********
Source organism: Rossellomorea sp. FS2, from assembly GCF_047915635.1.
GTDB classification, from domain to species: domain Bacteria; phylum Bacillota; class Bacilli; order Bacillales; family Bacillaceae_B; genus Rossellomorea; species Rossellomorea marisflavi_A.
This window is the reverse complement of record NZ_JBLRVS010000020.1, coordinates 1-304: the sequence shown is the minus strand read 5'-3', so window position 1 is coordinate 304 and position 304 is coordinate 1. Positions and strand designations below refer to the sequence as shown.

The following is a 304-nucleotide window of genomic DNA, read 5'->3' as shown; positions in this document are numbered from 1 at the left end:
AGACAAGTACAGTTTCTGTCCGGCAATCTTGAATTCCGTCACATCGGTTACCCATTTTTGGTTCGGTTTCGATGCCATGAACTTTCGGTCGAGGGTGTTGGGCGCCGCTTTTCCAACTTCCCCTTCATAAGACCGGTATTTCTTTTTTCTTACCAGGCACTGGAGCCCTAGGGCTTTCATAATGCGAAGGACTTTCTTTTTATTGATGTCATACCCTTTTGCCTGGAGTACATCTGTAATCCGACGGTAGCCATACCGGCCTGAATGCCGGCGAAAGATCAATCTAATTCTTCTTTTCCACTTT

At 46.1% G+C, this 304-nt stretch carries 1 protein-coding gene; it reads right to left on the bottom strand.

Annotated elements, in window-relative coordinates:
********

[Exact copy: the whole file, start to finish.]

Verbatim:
Source organism: Rossellomorea sp. FS2, from assembly GCF_047915635.1.
GTDB classification, from domain to species: domain Bacteria; phylum Bacillota; class Bacilli; order Bacillales; family Bacillaceae_B; genus Rossellomorea; species Rossellomorea marisflavi_A.
This window is the reverse complement of record NZ_JBLRVS010000020.1, coordinates 1-304: the sequence shown is the minus strand read 5'-3', so window position 1 is coordinate 304 and position 304 is coordinate 1. Positions and strand designations below refer to the sequence as shown.

The following is a 304-nucleotide window of genomic DNA, read 5'->3' as shown; positions in this document are numbered from 1 at the left end:
AGACAAGTACAGTTTCTGTCCGGCAATCTTGAATTCCGTCACATCGGTTACCCATTTTTGGTTCGGTTTCGATGCCATGAACTTTCGGTCGAGGGTGTTGGGCGCCGCTTTTCCAACTTCCCCTTCATAAGACCGGTATTTCTTTTTTCTTACCAGGCACTGGAGCCCTAGGGCTTTCATAATGCGAAGGACTTTCTTTTTATTGATGTCATACCCTTTTGCCTGGAGTACATCTGTAATCCGACGGTAGCCATACCGGCCTGAATGCCGGCGAAAGATCAATCTAATTCTTCTTTTCCACTTT

At 46.1% G+C, this 304-nt stretch carries 1 protein-coding gene; it reads right to left on the bottom strand.

Annotated elements, in window-relative coordinates: